Editor's note: Lou Zickar is the editor of the Ripon Forum, a centrist Republican journal of political thought published by the Ripon Society. He is a former aide to Rep. Mac Thornberry, a Republican from Texas.
Lou Zickar says Republicans should pay attention to what Democrats did when they were beaten.
(CNN) -- In his CNN.com column last week, Ed Rollins said of the Republican Party, "We may be down for awhile, but what we won't become is a 'Democratic Party lite'! We are a party that wants smaller government and lower taxes. Obama and the Democrats do not. We are a party that wants to encourage small business."
I used to work for Ed Rollins. He probably doesn't remember me; it was the election cycle of 1990, and I was one of his many employees at the National Republican Congressional Committee.
My formal title was Deputy Director of Strategy and Research. But the actual thrust of my job was doing opposition research for GOP campaigns across the country. In other words, I dug up dirt on Democrats.
One of my most vivid memories of Rollins during that time was of his bucking the White House in the summer of that year. It was just after the budget summit that the Democratic congressional leadership held at Andrews Air Force Base with the Bush administration.
Then-OMB Director Richard Darman cut a deal with Rep. Dan Rostenkowski to raise taxes, and President George H. W. Bush, who had pledged not to raise taxes ("Read my lips..."), agreed to it. Then all hell broke loose. Conservative Republicans on the Hill led by Newt Gingrich staged a revolt against the plan, while at the NRCC, Rollins wrote a memo advising all Republican candidates for the House to oppose it.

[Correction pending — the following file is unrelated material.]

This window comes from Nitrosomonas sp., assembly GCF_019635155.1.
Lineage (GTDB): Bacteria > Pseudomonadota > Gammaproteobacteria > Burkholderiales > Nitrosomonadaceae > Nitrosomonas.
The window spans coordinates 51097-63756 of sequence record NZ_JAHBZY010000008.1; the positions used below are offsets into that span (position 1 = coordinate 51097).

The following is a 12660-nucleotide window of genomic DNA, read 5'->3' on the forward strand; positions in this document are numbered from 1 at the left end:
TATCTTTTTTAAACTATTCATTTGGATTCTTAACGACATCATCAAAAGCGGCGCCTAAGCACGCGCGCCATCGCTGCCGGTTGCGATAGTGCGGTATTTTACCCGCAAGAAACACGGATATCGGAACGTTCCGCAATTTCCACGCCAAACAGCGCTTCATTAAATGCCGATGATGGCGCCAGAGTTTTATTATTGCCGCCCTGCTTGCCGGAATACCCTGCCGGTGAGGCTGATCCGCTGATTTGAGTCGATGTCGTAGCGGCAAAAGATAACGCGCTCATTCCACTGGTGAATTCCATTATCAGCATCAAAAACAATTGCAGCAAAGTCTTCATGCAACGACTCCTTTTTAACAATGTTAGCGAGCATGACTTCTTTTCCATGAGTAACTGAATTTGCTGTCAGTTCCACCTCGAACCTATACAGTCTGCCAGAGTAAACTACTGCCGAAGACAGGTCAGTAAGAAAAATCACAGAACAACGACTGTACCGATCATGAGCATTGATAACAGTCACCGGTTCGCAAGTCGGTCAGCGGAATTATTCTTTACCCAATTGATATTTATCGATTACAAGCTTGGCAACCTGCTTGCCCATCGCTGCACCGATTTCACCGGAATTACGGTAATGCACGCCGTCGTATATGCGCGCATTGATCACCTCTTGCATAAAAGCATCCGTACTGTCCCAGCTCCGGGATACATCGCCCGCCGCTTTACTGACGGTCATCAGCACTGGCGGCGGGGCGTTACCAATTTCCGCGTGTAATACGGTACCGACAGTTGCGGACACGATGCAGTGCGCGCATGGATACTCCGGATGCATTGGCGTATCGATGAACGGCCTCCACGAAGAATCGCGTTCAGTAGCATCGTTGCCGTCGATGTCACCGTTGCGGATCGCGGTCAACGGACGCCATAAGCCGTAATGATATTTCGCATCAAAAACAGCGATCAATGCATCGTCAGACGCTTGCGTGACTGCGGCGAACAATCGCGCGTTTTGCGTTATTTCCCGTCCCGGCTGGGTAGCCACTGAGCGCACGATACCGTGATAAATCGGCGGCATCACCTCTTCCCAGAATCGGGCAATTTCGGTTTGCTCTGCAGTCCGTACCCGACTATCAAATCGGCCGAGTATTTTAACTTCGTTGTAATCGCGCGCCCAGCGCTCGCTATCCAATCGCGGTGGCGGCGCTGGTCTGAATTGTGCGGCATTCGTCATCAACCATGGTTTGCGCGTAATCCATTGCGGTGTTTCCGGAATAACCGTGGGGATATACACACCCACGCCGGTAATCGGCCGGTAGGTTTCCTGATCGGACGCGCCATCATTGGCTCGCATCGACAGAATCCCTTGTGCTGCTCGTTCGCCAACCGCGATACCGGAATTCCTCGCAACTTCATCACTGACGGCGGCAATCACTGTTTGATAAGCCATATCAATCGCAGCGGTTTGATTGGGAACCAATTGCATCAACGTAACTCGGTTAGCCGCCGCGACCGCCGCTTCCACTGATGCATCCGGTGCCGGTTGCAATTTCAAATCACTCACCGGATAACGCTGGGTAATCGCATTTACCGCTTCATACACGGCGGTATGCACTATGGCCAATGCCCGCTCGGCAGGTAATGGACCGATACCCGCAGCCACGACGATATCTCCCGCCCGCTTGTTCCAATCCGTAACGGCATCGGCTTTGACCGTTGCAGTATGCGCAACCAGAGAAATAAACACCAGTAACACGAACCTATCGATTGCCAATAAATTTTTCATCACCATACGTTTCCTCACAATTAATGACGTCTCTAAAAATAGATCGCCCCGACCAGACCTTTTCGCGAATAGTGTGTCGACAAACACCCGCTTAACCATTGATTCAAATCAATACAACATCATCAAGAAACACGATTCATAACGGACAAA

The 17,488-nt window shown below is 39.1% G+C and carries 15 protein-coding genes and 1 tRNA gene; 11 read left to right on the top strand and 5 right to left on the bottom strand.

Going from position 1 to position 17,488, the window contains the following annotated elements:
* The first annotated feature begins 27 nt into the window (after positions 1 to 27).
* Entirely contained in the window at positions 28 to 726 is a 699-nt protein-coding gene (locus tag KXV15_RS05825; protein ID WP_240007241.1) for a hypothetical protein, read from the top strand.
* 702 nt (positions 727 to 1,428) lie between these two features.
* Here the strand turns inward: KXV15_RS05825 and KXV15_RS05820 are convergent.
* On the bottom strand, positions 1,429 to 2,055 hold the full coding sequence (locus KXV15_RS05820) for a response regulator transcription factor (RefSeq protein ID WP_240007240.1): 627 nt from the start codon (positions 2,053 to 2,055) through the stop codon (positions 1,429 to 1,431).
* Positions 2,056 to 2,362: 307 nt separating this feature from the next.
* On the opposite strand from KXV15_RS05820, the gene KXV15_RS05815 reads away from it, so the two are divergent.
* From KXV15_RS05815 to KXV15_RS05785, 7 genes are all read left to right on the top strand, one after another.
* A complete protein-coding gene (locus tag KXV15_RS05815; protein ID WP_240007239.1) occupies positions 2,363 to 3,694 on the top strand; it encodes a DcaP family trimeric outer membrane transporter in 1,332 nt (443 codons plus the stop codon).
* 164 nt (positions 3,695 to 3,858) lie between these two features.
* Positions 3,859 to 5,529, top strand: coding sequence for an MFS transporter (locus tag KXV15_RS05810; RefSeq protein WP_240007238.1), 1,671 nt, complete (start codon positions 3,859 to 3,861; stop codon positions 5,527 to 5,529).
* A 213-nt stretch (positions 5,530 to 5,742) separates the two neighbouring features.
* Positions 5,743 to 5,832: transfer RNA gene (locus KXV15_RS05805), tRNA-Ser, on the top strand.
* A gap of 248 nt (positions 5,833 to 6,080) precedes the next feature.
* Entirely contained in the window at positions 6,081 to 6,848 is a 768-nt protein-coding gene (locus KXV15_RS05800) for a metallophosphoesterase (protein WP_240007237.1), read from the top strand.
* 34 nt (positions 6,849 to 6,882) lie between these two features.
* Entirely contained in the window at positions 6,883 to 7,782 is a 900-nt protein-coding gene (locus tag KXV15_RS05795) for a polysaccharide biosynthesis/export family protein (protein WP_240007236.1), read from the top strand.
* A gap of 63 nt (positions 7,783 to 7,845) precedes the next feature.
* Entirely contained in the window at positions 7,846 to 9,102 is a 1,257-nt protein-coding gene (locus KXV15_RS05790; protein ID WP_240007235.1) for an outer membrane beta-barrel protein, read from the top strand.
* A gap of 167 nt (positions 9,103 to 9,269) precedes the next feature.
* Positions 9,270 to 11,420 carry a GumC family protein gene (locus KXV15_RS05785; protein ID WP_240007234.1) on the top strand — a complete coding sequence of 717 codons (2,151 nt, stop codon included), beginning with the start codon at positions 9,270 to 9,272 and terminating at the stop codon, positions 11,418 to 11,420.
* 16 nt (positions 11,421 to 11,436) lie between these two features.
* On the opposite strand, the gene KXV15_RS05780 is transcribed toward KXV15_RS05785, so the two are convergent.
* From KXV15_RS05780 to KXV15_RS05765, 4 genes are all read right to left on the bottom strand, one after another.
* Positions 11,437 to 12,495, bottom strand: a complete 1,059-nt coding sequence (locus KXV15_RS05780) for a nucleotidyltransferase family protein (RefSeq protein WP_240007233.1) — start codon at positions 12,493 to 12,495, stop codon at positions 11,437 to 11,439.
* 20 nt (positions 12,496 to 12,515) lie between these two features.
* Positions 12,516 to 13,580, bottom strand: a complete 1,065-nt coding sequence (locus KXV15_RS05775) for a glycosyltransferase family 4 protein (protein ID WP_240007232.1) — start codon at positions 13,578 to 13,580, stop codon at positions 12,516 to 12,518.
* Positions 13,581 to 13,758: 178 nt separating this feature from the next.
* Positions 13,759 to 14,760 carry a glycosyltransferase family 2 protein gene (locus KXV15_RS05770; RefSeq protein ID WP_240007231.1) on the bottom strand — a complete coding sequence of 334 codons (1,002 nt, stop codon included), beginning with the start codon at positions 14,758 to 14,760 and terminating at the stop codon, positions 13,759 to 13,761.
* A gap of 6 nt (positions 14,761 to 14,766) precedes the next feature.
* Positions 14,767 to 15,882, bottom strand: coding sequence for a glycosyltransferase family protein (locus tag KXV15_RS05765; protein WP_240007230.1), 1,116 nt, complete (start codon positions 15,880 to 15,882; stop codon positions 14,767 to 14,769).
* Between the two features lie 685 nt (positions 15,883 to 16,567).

White House Chief of Staff John Sununu hit the roof, and Rollins became persona non grata at the White House. The budget plan passed anyway, and taxes were raised. Within two years, however, the Republican base deserted the president and Bush was voted out of office. Still, the stage had been set.
The principles set forth by Gingrich and Rollins in the summer of 1990 laid the foundation for the Republican Revolution of 1994 and the GOP's winning of both the House and the Senate that year.
So when Ed Rollins says Republicans need to stick to their basic principles and not compromise their beliefs, he speaks from experience, and he is right.
Where he misses the mark is in his assessment of how the Democrats twice worked their way back to power -- the first time was after the pastel convention of 1984 in San Francisco, California, which marked a low point in the party's pursuit of the White House and set in motion an effort that culminated in 1992. And the second, after the debacle of 1994, was when the party had to contend with the reality that the American electorate had shifted right and the big government/higher tax solutions Democrats had been offering up since the New Deal no longer held the same popular appeal.